By Shobha John
While most big inventors are familiar to us, some have been forgotten by the wayside. One unsung hero is Yellapragada SubbaRow, one of the greatest biochemists and medical scientists of all time. His 125th birth anniversary is being celebrated this year.
SubbaRow’s research contributions have served humanity in innumerable ways. He migrated to Harvard in 1923 from Madras Ayurvedic College and made several medical discoveries, including vitamin folic acid, anti-cancer drugs methotrexate and aminopterin, antibiotic Aureomycin (the parent of tetracycline) and anti-filarial diethylcarbamazine. While many of these are used daily, SubbaRow is little known in India except in small pockets. He had wanted to continue the research he had begun at Harvard in India but the colonialists did not let him have the facilities he needed. So he went to the US where all his path-breaking discoveries were made.
Recently, Indraprastha University organised a memorial lecture during his birth anniversary and decided to establish an endowment in his memory. IP instituted this lecture series in 2002. An exhibition on the life and works of Subbarow was also held. In fact, the Karolinska Institute in Stockholm, which awards the Nobel Prize in physiology and medicine, used to have a portrait of SubbaRow. Similarly, in Pearl River, New York, a library is named after him. There is even a fungus, subbaromyces splendens, named after him.
At the memorial lecture, an annual event, IP University invited Prof Anurag Rathore of the Department of Chemical Engineering, IIT-Delhi, who spoke on the “Challenges with Development of Biotech Therapeutics”. Also present was SPK Gupta, a senior journalist, who spent decades researching on SubbaRow and wrote a biography on him. He also made a website, www.ysubbarow.info, for the scientist and expressed his wish to contribute Rs 1 lakh to such an endowment.
Rathore said: “Pharmaceuticals today are the biggest exports for India and we are globally regarded as the place for producing economical, safe and efficacious medicines. The past decade has seen a significant interest in development of biotherapeutic products. It remains to be seen if India can replicate its success with pharmaceuticals in this class of products.” He said that engineers can help India emerge as the manufacturing giant in this space and improve affordability of these complex products.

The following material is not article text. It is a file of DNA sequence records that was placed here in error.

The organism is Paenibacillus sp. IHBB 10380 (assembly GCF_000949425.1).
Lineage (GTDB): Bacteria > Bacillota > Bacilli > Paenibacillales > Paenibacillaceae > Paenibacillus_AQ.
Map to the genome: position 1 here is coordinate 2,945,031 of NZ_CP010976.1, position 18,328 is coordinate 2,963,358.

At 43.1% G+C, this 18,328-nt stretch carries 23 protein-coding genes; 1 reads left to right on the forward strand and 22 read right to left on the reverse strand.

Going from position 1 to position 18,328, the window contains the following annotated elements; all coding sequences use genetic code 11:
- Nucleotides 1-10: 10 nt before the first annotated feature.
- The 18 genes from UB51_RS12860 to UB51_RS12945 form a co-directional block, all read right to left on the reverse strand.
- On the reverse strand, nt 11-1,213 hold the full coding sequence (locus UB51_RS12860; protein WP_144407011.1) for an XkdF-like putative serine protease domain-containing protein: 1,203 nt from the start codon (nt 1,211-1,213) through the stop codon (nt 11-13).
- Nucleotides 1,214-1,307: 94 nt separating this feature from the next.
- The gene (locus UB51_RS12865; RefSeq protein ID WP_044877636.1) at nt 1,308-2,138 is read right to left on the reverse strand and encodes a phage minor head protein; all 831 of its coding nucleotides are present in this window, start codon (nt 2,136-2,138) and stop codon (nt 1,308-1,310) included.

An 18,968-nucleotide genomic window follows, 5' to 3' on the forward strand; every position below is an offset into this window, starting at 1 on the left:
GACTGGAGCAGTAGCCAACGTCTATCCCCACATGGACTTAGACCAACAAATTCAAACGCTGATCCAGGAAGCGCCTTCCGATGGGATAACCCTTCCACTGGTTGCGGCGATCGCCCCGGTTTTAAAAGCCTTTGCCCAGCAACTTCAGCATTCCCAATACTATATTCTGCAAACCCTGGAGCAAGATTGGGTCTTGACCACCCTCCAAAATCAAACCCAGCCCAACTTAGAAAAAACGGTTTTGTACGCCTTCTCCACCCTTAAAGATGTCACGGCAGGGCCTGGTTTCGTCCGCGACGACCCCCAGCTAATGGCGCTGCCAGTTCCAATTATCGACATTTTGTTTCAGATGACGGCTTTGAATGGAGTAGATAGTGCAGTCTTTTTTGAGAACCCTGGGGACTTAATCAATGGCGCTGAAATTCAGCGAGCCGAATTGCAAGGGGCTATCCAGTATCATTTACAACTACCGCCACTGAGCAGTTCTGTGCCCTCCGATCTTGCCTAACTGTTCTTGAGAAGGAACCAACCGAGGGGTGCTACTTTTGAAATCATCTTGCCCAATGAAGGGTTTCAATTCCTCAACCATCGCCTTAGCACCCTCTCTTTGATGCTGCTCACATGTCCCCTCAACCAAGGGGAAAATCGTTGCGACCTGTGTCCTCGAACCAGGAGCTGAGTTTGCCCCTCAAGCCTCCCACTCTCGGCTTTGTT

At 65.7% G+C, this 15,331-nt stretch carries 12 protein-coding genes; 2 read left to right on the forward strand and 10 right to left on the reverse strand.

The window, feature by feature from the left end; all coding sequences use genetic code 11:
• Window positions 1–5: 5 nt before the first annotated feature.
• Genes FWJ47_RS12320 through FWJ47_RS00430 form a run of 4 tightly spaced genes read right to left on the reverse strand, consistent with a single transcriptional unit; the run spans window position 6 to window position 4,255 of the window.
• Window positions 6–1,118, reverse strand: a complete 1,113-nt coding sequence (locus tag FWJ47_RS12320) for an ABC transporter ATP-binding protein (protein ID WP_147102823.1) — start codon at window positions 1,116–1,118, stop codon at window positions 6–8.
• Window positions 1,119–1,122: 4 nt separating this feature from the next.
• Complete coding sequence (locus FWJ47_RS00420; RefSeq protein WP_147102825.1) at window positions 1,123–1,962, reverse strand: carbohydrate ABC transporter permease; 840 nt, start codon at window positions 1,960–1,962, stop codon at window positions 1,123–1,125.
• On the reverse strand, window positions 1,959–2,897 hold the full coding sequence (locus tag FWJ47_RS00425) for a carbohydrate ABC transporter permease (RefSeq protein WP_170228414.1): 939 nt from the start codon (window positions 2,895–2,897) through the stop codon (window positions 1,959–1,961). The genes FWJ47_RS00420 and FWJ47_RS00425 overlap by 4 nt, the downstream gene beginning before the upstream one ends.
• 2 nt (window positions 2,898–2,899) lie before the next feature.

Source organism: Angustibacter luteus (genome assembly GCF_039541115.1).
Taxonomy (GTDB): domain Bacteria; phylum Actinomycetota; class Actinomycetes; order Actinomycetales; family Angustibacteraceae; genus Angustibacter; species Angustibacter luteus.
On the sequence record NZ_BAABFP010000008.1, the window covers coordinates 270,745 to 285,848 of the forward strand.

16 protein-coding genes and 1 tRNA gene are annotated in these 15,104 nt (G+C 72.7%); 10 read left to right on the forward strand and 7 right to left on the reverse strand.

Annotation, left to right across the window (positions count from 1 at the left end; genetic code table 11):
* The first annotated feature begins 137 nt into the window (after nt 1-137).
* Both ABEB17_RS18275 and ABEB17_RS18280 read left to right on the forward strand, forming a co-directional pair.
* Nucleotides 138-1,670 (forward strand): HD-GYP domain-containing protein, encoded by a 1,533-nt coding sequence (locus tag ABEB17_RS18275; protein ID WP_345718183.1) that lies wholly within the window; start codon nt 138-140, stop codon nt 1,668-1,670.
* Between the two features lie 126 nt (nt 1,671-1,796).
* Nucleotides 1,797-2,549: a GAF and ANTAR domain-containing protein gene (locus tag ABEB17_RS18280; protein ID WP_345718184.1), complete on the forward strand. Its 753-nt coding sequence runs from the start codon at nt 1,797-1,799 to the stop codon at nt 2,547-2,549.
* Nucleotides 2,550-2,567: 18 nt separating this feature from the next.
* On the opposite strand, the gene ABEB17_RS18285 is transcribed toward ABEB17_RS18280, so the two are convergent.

Prof KK Aggarwal, dean of University School of Biotechnology of IP, said the life of SubbaRow provides an opportunity to students as well as the faculty to get motivated to serve the humanity through their research contribution.
A perusal of SubbaRow’s website tells us: “Yet because he lived you may live longer.” Millions live longer, more satisfying lives because of folic acid vitamin, tetracycline antibiotics, anti-filarial and anti‑cancer drugs developed under the research direction of this biochemist. He was a man driven by an insatiable thirst for fame. So how is it that he remained obscure in this age of instant communication? Gupta says that SubbaRow was “a poor businessman” and he had not done anything to link his name with his work. Rather strange for a scientist not to do that.
He never granted interviews to the press nor made the rounds of academies which apportion accolades to achievers nor did lecture tours.
Hopefully, that is slowly being rectified as people get to know this scientist. Better late than never.